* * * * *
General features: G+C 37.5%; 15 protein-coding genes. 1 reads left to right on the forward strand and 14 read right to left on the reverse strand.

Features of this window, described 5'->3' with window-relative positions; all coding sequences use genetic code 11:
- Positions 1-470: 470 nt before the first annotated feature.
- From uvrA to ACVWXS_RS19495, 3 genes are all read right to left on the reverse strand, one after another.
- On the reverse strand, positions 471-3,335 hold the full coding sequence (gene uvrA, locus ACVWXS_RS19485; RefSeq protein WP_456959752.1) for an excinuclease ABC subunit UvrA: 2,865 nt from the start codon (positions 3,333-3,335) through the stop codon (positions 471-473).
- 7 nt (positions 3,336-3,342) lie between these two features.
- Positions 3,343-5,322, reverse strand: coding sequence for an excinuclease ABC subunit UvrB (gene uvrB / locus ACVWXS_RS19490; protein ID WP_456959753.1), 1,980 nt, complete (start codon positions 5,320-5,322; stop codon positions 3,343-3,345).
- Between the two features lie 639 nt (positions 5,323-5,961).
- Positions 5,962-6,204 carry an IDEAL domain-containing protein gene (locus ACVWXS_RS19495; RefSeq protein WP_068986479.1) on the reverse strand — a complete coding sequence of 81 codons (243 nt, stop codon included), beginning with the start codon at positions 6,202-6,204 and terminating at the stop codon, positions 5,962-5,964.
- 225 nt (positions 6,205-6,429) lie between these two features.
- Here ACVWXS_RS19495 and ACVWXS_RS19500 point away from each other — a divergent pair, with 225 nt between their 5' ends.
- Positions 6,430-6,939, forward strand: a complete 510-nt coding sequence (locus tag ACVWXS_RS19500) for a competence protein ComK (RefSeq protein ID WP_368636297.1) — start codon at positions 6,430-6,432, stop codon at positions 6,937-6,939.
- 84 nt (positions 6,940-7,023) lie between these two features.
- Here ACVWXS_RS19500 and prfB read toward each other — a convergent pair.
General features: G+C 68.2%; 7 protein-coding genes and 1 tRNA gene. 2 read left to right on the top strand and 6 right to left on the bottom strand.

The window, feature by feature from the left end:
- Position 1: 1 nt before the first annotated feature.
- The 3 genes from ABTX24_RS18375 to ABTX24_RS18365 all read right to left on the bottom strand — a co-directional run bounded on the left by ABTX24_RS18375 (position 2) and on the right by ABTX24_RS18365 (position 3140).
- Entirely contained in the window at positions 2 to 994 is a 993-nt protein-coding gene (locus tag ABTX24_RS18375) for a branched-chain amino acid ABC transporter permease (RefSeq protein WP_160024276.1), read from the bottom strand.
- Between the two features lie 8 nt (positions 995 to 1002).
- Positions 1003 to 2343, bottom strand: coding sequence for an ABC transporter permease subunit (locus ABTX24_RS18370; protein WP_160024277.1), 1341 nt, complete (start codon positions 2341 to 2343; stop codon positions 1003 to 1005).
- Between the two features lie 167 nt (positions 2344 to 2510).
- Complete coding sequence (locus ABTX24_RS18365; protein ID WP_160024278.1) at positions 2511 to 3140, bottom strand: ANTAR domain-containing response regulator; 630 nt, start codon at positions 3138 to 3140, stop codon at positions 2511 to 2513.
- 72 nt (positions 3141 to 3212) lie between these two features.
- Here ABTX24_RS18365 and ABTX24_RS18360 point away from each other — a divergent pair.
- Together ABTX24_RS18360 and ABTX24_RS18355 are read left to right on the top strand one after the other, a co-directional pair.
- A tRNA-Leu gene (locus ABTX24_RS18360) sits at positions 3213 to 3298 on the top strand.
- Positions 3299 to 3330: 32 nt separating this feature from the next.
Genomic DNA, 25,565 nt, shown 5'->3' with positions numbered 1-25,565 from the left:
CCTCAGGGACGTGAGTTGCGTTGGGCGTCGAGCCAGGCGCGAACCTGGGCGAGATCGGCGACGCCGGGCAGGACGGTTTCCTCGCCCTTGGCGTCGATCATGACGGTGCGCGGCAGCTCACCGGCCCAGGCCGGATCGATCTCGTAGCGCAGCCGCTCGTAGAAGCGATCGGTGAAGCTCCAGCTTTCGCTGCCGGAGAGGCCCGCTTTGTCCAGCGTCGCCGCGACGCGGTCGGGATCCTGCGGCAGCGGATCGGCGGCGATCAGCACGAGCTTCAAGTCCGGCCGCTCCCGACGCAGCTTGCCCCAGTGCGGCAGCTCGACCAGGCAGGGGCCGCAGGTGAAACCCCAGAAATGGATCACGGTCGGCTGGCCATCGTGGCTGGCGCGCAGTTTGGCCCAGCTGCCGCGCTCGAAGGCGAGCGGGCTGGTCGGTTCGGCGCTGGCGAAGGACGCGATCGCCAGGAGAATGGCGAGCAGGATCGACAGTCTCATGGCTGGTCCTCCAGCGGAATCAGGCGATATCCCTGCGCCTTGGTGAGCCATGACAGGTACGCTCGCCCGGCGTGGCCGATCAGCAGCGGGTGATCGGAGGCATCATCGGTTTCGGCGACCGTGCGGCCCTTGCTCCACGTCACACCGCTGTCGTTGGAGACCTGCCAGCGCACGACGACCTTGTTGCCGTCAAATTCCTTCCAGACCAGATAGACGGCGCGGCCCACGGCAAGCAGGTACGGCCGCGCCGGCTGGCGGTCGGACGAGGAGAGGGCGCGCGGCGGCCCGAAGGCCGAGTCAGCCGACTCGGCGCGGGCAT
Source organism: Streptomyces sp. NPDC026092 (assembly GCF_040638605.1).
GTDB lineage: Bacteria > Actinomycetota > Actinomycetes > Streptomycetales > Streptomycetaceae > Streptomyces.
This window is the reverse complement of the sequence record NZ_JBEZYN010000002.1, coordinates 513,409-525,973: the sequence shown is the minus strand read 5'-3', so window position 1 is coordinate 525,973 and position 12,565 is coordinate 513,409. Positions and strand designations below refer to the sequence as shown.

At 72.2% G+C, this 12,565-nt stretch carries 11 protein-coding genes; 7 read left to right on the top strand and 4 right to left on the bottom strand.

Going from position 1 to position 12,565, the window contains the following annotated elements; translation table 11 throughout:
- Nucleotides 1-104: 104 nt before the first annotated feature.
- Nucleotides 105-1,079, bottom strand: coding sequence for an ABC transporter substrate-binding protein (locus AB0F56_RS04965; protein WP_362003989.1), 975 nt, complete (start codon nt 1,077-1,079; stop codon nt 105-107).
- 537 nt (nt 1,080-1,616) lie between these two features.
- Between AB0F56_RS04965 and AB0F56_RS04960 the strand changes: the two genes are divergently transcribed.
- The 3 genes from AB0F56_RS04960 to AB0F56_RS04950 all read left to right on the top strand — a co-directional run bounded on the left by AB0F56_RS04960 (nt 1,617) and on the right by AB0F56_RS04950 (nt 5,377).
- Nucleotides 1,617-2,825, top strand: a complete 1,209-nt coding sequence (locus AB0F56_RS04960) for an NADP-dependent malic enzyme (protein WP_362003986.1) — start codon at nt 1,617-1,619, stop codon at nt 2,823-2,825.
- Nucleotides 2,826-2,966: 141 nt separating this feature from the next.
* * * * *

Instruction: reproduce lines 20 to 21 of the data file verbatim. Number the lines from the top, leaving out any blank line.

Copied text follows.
- Between the two features lie 8 nt (positions 995 to 1002).
- Positions 1003 to 2343, bottom strand: coding sequence for an ABC transporter permease subunit (locus ABTX24_RS18370; protein WP_160024277.1), 1341 nt, complete (start codon positions 2341 to 2343; stop codon positions 1003 to 1005).